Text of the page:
Why Mobile Data Collection Works: An Interview With George Muammar, World Food Programme

Posted by AnneryanHeatwole on May 07, 2011

This podcast originally appeared in an edited form on The World Food Programme's blog.

The collection and analysis of information from the field is a big part of ensuring that programs are working correctly. Recently, journalist Justin Smith interviewed George Mu'ammar of the World Food Programme's Vulnerability Assessment and Mapping Unit on how his department uses mobile technology to collect data. Listen to the podcast below:

George Muammar World Food Programme Interview by mobileactive

Interview with George Mu'ammar by MobileActive.org

The Vulnerability and Assessment Mapping Unit collects data to both assess food security through gathering baseline information, and through collecting data on food availability after disasters and conflicts. In the interview, Mu'ammar discusses the use of both PDAs and mobile phones for data collection, and why both devices are useful for different types of assessment. The PDAs are primarily used for long-form surveys and large data sets (such as household interviews that can have thousands of questions), while mobile phones are used to transmit smaller data sets (such as information on market prices of food and nutritional data) and for long-term monitoring (so that field workers can send in a steady stream of short updates to create a baseline data set without having to come in from the field).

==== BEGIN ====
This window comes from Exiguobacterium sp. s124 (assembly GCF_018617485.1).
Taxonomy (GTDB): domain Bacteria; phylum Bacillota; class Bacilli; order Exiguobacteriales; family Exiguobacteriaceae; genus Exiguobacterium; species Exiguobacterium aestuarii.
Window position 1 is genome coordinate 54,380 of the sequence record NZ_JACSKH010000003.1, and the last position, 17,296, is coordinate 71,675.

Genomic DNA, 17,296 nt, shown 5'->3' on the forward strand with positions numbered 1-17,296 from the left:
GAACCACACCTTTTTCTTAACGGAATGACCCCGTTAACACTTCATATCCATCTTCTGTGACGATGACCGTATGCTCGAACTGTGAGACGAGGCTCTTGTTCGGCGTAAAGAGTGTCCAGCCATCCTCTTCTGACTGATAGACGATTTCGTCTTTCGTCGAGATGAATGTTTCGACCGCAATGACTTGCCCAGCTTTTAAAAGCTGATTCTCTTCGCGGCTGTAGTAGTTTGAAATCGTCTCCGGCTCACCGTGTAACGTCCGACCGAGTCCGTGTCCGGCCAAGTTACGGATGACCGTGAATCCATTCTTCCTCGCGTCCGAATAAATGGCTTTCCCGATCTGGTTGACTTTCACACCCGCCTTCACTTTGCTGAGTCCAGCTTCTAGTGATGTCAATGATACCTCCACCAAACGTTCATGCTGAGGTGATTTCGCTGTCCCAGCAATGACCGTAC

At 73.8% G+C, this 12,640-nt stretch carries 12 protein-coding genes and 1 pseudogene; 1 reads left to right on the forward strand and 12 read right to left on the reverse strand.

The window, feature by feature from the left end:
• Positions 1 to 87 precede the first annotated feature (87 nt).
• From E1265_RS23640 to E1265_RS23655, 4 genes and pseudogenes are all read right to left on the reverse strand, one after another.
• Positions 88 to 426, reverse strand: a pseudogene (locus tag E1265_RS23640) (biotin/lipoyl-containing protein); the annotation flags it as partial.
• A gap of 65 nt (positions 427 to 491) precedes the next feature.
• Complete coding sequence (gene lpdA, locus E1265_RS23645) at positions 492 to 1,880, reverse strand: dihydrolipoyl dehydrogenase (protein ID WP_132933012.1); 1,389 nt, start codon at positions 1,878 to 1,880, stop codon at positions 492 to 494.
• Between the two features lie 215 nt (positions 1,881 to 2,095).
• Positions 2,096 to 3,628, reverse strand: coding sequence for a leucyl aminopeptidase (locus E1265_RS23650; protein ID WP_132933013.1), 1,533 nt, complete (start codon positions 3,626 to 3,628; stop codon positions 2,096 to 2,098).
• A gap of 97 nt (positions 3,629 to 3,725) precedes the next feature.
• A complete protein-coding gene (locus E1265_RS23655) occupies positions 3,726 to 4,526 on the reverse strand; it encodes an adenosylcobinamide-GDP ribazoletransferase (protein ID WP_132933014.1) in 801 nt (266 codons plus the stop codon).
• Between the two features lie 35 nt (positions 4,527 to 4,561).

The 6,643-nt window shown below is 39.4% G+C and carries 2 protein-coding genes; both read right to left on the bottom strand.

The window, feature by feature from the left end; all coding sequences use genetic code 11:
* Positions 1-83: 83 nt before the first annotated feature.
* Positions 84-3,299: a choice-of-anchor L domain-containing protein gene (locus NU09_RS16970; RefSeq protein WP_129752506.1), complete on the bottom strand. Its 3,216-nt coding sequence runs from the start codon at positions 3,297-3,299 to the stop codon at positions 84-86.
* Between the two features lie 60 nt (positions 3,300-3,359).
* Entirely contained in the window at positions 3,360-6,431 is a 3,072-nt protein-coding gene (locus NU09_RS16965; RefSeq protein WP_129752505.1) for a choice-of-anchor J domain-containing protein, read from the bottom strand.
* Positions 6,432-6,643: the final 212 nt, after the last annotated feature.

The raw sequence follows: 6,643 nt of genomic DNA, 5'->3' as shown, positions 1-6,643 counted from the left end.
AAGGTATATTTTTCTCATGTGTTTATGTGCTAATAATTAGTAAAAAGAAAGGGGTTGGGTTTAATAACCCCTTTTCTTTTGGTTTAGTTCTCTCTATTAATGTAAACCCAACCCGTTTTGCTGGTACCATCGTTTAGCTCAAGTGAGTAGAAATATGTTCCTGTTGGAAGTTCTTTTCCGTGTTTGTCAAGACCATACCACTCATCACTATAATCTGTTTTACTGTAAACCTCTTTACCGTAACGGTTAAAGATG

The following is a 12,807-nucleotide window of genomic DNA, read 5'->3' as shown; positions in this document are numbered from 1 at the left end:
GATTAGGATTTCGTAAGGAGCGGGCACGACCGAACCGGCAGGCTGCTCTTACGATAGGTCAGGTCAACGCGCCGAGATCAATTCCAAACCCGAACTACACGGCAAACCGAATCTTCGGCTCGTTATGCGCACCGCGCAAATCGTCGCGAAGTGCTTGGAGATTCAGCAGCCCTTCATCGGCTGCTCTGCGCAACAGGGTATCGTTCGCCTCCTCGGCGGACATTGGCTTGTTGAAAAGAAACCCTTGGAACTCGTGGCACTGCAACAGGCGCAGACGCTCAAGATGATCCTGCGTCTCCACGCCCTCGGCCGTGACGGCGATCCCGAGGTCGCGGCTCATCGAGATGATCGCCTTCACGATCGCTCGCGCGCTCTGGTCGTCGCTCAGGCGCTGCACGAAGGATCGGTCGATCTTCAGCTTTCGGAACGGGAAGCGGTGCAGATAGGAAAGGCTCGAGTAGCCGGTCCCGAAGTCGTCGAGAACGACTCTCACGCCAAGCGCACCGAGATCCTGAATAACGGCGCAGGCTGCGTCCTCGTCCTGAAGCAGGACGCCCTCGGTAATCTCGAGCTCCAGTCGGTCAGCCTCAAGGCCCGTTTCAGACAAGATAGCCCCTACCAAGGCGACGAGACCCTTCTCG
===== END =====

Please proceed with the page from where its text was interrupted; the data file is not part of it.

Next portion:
Mu'ammar also explains in the interview why using mobile devices for data collection is such an improvement over traditional pen and paper methods; he explains that the guided questions and strict parameters of the questionnaires cut down on user error, and that data is more easily sent to central locations for analysis. He adds that data collection occurs 20 to 30% faster through the use of mobile devices (compared to paper and pencil methods), and that statistical analysis of that data now takes hours rather than weeks.

Check out the World Food Programme's website for an abbreviated transcript of the podcast.

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